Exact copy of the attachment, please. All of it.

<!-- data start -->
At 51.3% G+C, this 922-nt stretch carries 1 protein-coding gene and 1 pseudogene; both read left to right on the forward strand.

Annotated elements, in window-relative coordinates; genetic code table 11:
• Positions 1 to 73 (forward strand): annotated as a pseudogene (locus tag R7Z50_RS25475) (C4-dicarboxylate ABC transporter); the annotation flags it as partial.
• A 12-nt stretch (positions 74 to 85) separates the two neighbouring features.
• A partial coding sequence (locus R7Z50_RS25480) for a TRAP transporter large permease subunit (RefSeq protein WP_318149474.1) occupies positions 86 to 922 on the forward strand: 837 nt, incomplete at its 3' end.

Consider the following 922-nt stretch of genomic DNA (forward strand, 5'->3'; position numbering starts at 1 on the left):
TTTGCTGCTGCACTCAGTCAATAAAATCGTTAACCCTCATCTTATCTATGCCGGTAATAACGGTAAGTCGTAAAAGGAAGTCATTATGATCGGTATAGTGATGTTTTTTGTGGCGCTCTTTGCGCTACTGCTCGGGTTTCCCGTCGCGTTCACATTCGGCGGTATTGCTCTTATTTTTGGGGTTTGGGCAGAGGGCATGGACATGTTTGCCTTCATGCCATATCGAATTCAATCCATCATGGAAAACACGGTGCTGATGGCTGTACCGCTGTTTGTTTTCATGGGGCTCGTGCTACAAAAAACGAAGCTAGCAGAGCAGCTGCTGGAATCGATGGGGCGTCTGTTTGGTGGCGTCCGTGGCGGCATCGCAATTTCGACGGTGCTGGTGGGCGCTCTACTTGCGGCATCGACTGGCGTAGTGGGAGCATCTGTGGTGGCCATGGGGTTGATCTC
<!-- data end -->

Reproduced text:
At 51.3% G+C, this 922-nt stretch carries 1 protein-coding gene and 1 pseudogene; both read left to right on the forward strand.

Annotated elements, in window-relative coordinates; genetic code table 11:
• Positions 1 to 73 (forward strand): annotated as a pseudogene (locus tag R7Z50_RS25475) (C4-dicarboxylate ABC transporter); the annotation flags it as partial.
• A 12-nt stretch (positions 74 to 85) separates the two neighbouring features.
• A partial coding sequence (locus R7Z50_RS25480) for a TRAP transporter large permease subunit (RefSeq protein WP_318149474.1) occupies positions 86 to 922 on the forward strand: 837 nt, incomplete at its 3' end.

Consider the following 922-nt stretch of genomic DNA (forward strand, 5'->3'; position numbering starts at 1 on the left):
TTTGCTGCTGCACTCAGTCAATAAAATCGTTAACCCTCATCTTATCTATGCCGGTAATAACGGTAAGTCGTAAAAGGAAGTCATTATGATCGGTATAGTGATGTTTTTTGTGGCGCTCTTTGCGCTACTGCTCGGGTTTCCCGTCGCGTTCACATTCGGCGGTATTGCTCTTATTTTTGGGGTTTGGGCAGAGGGCATGGACATGTTTGCCTTCATGCCATATCGAATTCAATCCATCATGGAAAACACGGTGCTGATGGCTGTACCGCTGTTTGTTTTCATGGGGCTCGTGCTACAAAAAACGAAGCTAGCAGAGCAGCTGCTGGAATCGATGGGGCGTCTGTTTGGTGGCGTCCGTGGCGGCATCGCAATTTCGACGGTGCTGGTGGGCGCTCTACTTGCGGCATCGACTGGCGTAGTGGGAGCATCTGTGGTGGCCATGGGGTTGATCTC